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We rely on bees a lot. In fact, bees pollinate around 70% of the crops that feed 90% of the world. But the bee population has declined dramatically over the last few years, which means that we should all be doing what we can to ensure our bees not only survive, but thrive.
We met Beverley Glover at Cambridge University Botanic Garden to find out more behind her research into the very best plants for bees.
One way to help conserve bees in our gardens is to introduce more of the plants that they love into our outdoor spaces. Below are five plants which Beverley has suggested we start with. Why these plants? Because they are rich in pollen, which bees need to feed themselves, as well as their developing larvae.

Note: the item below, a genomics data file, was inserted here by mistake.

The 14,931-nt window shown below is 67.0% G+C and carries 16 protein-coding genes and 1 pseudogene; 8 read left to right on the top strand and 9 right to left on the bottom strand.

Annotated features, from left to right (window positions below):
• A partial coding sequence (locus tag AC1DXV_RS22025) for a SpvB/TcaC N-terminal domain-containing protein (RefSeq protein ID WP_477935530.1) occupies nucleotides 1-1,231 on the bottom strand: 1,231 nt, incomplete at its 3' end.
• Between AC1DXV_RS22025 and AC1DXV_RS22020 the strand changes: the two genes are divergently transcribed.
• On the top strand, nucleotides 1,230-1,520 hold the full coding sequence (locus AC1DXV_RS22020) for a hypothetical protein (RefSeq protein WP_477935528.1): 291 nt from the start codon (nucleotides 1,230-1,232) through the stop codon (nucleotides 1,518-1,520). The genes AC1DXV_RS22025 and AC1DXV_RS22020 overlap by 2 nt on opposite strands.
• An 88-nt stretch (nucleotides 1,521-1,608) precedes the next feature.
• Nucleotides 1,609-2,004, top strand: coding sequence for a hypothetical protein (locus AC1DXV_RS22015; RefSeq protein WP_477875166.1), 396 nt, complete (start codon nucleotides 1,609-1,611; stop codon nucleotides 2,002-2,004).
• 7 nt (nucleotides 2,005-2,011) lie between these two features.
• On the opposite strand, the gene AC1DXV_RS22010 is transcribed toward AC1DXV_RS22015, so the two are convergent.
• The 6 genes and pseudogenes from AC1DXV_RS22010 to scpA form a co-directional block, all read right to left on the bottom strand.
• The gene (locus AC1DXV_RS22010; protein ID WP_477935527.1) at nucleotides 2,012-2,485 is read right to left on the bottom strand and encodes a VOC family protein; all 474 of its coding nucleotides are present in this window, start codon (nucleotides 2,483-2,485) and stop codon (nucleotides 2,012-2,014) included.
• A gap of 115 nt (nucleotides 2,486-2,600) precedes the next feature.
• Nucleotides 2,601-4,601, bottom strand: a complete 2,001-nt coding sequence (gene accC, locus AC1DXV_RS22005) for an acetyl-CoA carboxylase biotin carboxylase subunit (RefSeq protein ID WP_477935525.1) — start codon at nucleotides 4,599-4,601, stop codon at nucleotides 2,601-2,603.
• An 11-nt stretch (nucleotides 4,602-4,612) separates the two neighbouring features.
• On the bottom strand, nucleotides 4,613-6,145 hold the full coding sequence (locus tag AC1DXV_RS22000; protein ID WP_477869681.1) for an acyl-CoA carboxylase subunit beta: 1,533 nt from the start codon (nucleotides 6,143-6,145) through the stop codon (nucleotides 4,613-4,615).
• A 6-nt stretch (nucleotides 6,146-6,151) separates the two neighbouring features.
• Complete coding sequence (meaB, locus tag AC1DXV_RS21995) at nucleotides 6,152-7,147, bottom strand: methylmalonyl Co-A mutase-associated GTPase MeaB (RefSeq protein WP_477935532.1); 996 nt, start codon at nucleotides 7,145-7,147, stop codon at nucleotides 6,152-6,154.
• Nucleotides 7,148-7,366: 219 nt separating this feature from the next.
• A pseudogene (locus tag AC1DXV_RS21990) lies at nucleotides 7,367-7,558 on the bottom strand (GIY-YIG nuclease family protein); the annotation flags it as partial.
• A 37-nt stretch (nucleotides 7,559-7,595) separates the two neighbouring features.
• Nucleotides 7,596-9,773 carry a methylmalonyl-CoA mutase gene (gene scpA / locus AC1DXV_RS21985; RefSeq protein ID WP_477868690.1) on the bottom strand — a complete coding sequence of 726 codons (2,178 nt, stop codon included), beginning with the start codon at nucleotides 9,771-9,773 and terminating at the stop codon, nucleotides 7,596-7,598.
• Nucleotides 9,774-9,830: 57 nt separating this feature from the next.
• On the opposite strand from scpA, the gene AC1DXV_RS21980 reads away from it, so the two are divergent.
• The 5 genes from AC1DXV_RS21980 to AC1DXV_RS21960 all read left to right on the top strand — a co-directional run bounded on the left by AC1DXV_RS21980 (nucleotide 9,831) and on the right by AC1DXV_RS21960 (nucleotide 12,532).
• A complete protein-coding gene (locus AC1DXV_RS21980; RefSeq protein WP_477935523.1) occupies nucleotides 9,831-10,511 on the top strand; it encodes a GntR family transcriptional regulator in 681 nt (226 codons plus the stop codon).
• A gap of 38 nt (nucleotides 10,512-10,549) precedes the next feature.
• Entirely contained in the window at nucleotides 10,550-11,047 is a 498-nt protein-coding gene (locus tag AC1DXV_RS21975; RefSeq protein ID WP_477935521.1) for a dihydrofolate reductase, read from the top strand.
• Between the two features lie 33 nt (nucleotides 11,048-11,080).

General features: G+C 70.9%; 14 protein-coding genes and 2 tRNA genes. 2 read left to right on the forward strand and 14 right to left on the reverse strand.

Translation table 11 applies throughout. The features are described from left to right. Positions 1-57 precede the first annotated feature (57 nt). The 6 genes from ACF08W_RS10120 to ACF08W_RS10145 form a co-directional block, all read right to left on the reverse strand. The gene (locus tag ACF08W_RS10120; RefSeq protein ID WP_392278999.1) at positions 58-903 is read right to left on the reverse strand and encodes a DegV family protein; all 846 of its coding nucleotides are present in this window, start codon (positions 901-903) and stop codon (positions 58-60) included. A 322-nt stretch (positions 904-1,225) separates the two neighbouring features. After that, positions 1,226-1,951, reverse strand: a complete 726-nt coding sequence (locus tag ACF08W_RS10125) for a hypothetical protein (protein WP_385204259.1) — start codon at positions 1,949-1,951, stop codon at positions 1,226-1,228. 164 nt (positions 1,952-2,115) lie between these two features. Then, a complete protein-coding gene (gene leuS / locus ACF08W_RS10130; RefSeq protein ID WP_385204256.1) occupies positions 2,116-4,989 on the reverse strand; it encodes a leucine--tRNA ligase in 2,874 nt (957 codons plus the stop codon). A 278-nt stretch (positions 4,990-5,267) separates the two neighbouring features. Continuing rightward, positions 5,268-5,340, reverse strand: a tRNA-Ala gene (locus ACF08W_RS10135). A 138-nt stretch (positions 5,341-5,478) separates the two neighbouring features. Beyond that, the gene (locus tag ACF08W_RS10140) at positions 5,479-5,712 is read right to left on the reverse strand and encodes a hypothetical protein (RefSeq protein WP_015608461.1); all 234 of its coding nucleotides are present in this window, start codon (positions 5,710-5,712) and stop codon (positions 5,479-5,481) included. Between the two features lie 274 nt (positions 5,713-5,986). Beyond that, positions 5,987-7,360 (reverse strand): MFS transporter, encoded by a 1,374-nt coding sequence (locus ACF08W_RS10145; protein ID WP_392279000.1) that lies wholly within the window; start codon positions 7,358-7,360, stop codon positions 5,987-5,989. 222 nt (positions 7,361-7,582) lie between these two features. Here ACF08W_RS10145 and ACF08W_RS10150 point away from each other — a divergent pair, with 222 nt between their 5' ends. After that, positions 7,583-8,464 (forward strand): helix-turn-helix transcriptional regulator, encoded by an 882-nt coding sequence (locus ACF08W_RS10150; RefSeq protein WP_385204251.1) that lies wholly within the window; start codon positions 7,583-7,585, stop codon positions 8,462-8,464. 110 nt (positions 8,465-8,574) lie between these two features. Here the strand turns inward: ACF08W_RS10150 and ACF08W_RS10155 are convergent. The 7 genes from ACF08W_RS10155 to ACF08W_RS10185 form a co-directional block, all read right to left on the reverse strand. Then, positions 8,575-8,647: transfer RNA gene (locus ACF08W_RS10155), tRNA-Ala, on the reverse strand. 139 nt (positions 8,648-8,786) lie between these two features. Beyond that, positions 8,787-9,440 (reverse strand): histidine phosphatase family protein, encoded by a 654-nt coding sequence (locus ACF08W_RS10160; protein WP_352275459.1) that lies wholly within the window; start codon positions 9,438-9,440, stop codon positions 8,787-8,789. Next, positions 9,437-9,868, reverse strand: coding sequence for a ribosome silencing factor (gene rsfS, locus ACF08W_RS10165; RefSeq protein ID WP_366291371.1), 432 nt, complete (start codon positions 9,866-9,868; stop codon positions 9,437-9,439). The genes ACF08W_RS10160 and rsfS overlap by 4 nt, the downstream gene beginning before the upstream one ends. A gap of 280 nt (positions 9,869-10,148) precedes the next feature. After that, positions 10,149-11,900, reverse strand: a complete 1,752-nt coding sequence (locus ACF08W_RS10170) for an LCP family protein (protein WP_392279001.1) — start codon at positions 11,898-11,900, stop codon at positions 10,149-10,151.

- Verbena bonariensis
- Borago officinalis (Borage)
- Eryngium giganteum ‘Miss Willmott’s Ghost’
- Sedum ‘Herbstfreude’ (Ice Plant)
- Lavandula (Lavender)
All these plants can be found in the ‘Bee Borders’ at Cambridge University Botanic Garden and they’re bee friendly because their colours attract bees; they are nectar rich, have single flowers (doubles aren’t as good for bee access) and some give added value by way of scent. All are widely available and relatively easy to grow.